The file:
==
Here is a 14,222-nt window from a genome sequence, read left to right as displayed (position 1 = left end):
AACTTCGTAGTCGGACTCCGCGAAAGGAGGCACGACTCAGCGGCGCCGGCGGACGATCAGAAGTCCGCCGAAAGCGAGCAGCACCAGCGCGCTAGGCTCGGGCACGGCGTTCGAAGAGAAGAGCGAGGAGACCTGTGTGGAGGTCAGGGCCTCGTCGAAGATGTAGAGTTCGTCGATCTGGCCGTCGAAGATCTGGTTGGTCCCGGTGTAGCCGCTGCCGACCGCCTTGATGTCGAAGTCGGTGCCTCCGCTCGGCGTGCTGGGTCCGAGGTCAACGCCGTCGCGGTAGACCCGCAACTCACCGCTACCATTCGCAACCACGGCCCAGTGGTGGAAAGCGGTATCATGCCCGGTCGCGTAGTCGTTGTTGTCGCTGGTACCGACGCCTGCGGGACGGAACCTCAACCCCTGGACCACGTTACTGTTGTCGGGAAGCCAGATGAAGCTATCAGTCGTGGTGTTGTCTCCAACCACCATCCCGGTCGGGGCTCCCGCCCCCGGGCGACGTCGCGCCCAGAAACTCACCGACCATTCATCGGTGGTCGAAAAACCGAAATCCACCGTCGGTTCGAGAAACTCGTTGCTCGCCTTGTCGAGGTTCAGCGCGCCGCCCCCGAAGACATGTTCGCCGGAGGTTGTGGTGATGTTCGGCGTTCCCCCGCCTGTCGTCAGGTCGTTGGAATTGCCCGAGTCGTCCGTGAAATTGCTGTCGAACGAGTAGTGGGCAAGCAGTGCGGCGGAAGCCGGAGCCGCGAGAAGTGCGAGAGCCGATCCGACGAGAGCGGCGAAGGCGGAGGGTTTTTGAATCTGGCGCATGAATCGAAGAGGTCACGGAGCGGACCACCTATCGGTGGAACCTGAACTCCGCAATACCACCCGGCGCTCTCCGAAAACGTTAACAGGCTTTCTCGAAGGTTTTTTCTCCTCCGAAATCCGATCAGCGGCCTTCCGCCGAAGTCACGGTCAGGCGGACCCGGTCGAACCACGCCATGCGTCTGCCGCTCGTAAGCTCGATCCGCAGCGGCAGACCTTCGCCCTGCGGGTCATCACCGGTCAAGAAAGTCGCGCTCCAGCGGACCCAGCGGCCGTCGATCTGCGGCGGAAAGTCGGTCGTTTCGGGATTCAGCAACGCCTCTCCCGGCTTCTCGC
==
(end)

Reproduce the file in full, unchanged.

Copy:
Here is a 14,222-nt window from a genome sequence, read left to right as displayed (position 1 = left end):
AACTTCGTAGTCGGACTCCGCGAAAGGAGGCACGACTCAGCGGCGCCGGCGGACGATCAGAAGTCCGCCGAAAGCGAGCAGCACCAGCGCGCTAGGCTCGGGCACGGCGTTCGAAGAGAAGAGCGAGGAGACCTGTGTGGAGGTCAGGGCCTCGTCGAAGATGTAGAGTTCGTCGATCTGGCCGTCGAAGATCTGGTTGGTCCCGGTGTAGCCGCTGCCGACCGCCTTGATGTCGAAGTCGGTGCCTCCGCTCGGCGTGCTGGGTCCGAGGTCAACGCCGTCGCGGTAGACCCGCAACTCACCGCTACCATTCGCAACCACGGCCCAGTGGTGGAAAGCGGTATCATGCCCGGTCGCGTAGTCGTTGTTGTCGCTGGTACCGACGCCTGCGGGACGGAACCTCAACCCCTGGACCACGTTACTGTTGTCGGGAAGCCAGATGAAGCTATCAGTCGTGGTGTTGTCTCCAACCACCATCCCGGTCGGGGCTCCCGCCCCCGGGCGACGTCGCGCCCAGAAACTCACCGACCATTCATCGGTGGTCGAAAAACCGAAATCCACCGTCGGTTCGAGAAACTCGTTGCTCGCCTTGTCGAGGTTCAGCGCGCCGCCCCCGAAGACATGTTCGCCGGAGGTTGTGGTGATGTTCGGCGTTCCCCCGCCTGTCGTCAGGTCGTTGGAATTGCCCGAGTCGTCCGTGAAATTGCTGTCGAACGAGTAGTGGGCAAGCAGTGCGGCGGAAGCCGGAGCCGCGAGAAGTGCGAGAGCCGATCCGACGAGAGCGGCGAAGGCGGAGGGTTTTTGAATCTGGCGCATGAATCGAAGAGGTCACGGAGCGGACCACCTATCGGTGGAACCTGAACTCCGCAATACCACCCGGCGCTCTCCGAAAACGTTAACAGGCTTTCTCGAAGGTTTTTTCTCCTCCGAAATCCGATCAGCGGCCTTCCGCCGAAGTCACGGTCAGGCGGACCCGGTCGAACCACGCCATGCGTCTGCCGCTCGTAAGCTCGATCCGCAGCGGCAGACCTTCGCCCTGCGGGTCATCACCGGTCAAGAAAGTCGCGCTCCAGCGGACCCAGCGGCCGTCGATCTGCGGCGGAAAGTCGGTCGTTTCGGGATTCAGCAACGCCTCTCCCGGCTTCTCGC